A doctor's approach to gun violence

August 17, 1999|By Stephen L. Cohen

AS THE gun battles continue to rage in the schools, on the streets and in the fractious House of Representatives, something is missing.

Amid all the emotional rancor, something has gotten lost in the controversy.

In a bygone era, they used to call it horse sense. Today, in the absence of any sense whatsoever, all that's left is the artful dodge.

Throughout the debate so far, reason has been trumped by strident hyperbole. But it need not be this way.

It would be helpful to approach the issue of gun mortality from a more clinical perspective, taking a cue from the medical community, which deals with death and morbidity all the time.

Perhaps if we saw the issue for what it really is -- a public health calamity -- we could bring all the power and insight of modern medicine to bear on the problem.

Potential causes

The first step in the search for a "cure" to the gun malady is to identify potential causes of the problem. Then, as with any medical condition, public health authorities could begin to test their theories.

But we can't test any theories -- or even gather useful information -- when special interest groups obstruct the search for solutions.

At a time when additional research is urgently needed, the gun lobby has called for the elimination of the National Center for Injury Prevention and Control (NCIPC), a division of the Centers for Disease Control.

The NCIPC has spearheaded much of the nation's research on gun mortality, but the National Rifle Association claims that the center has shown an "almost vicious sentiment against personal firearms ownership."

Though scientists have been known to disagree with CDC findings, no other organization has in recent memory accused the CDC of being "vicious" in its approach. It's a curious charge, given the CDC's mission to save lives, but it's entirely consistent with the NRA's desire to protect the status quo regarding gun ownership in America.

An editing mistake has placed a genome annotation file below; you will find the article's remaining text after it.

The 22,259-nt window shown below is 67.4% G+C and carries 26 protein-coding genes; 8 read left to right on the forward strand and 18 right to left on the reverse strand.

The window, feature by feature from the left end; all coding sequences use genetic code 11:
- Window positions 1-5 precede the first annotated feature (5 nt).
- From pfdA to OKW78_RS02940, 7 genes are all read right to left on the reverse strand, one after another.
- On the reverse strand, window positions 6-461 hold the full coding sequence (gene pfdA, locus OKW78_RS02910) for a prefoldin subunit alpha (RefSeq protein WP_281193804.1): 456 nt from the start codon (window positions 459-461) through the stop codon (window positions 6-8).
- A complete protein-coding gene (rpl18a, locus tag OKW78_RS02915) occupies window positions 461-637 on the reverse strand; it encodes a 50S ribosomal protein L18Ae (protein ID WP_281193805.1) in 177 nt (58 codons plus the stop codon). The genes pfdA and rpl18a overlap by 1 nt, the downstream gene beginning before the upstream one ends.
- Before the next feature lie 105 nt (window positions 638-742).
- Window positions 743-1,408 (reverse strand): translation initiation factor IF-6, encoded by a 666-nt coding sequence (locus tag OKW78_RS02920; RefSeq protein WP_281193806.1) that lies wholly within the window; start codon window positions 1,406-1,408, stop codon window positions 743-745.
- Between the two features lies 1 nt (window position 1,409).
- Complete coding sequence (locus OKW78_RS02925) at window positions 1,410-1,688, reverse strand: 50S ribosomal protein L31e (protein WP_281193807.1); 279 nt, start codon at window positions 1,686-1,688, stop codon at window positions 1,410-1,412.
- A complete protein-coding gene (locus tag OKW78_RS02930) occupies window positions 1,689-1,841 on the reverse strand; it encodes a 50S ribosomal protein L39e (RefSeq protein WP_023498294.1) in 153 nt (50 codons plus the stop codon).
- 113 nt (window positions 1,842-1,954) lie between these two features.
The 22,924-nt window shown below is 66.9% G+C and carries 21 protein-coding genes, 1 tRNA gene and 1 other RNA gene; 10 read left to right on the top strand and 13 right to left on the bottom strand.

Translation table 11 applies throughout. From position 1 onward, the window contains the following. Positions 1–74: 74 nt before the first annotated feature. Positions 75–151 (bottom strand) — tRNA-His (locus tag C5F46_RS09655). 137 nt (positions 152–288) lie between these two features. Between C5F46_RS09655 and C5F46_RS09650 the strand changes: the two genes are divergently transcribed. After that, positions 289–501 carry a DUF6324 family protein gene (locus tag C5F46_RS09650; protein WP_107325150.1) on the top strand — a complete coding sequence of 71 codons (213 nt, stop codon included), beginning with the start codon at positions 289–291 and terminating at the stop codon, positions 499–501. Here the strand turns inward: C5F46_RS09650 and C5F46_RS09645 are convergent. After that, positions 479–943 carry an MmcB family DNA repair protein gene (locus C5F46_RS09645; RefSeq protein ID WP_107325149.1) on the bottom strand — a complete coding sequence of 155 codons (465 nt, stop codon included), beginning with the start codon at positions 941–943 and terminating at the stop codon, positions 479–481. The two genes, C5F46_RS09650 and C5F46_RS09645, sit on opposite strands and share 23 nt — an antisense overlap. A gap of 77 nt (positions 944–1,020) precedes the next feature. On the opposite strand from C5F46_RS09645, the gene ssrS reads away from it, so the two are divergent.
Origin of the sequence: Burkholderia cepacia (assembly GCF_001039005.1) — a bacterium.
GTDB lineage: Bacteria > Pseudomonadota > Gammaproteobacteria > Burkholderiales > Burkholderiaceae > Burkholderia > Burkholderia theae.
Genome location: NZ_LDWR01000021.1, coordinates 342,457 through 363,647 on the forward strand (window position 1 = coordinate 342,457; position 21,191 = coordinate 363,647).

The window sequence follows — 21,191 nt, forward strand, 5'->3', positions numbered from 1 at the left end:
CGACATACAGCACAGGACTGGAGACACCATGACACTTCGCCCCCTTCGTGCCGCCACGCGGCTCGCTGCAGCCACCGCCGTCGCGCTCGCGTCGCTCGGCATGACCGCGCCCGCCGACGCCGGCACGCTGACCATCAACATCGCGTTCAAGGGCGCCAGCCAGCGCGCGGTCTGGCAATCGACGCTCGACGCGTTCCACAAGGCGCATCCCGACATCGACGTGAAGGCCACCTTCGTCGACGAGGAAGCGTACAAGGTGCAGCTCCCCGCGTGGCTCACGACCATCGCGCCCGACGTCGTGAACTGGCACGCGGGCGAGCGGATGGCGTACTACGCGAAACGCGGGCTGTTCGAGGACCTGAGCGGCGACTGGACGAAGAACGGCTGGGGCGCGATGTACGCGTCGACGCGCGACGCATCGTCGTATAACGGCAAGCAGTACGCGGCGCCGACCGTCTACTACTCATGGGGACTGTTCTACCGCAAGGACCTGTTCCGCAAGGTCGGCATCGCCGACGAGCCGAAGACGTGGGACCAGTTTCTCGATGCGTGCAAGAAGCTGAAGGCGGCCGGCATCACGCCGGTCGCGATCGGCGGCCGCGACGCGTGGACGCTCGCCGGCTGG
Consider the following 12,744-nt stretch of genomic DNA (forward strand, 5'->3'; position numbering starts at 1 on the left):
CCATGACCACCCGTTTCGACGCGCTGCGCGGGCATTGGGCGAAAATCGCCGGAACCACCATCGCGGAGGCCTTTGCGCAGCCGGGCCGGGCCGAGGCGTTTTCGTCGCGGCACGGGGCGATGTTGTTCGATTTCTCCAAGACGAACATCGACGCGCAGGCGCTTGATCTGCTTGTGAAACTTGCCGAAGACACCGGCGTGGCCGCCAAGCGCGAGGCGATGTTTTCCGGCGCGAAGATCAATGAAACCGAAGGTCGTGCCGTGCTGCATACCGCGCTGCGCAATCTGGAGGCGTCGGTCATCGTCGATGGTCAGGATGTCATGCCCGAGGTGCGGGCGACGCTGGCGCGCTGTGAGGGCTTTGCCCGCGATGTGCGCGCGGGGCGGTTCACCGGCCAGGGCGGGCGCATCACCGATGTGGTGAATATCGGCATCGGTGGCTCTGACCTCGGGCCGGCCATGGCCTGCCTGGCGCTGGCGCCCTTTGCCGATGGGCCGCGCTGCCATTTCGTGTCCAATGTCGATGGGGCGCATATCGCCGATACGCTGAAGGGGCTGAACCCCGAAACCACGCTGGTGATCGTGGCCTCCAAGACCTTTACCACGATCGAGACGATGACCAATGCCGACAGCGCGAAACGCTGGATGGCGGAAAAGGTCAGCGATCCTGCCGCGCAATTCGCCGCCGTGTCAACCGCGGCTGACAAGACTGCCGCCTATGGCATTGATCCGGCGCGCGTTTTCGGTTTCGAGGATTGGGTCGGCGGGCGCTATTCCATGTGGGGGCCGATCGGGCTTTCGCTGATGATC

While the CDC may have focused unwanted attention on gun violence, it has also stressed a vital message: that further research is needed to shed light on the causes of firearms mortality.

In contrast, bitter rivals on both sides of the debate have insisted that either the media or the gun lobby is to blame for the epidemic of violence sweeping the nation.

Not surprisingly, gun-control advocates target the firearms industry while the NRA draws a huge bulls-eye on the foreheads of media moguls. Apparently, neither side has considered another option: Why not fire a few shots in both directions?

Of course, hitting something useful is precisely the goal of scientific research, but it's hard to hit anything useful when your eyes are closed.

It seems safe to assume that the NRA would agree with this notion. The Motion Picture Association of America, which is fighting legislation to create a commission on youth violence, needs its eyes pried open as well.

A good scientist would want to start his inquiry by examining the existing body of data on gun mortality.

Although we still have much to learn about the causes of gun violence, certain trends are already emerging from existing research.

Pediatric problem

Substantial data, for example, indicate that gun-related deaths are a major pediatric health problem in the U.S. In fact, firearm-related injuries are the second leading cause of death in children.

Every year, more than 5,000 children die as a result of gun homicides, suicides and unintentional shootings, and 20,000 more are wounded.

Accidental gun injuries account for almost 1,500 pediatric emergency room visits annually, and in 1994, nearly 200 children were killed in this manner.

Because of such staggering statistics, the American Academy of Pediatrics has called for aggressive action to reduce the danger of firearms to young people, including the removal of handguns from households with children. The AAP has even called for a ban on the manufacture, sale and private possession of handguns.

The nation's baby doctors aren't alone. In 1998, the Annals of Internal Medicine reported that 94 percent of internists and 87 percent of surgeons believe that firearm violence is a major public health issue.

The journal also reported that a majority of doctors surveyed support efforts to enact legislation to restrict the possession or sale of handguns.

NRA president Charlton Heston probably doesn't agree. But the NRA leader would be well advised to approach the problem as a serious public health issue.

If he really cares about the nation's pediatric population, he'll try to think like a health care provider: he'll analyze the available data and make an informed decision that puts the interest of the patient before all other concerns.

If Mr. Heston could think like a doctor, he'd make the right decision. Doctors must constantly make choices based on limited data, since there's so little certainty in the practice of medicine.

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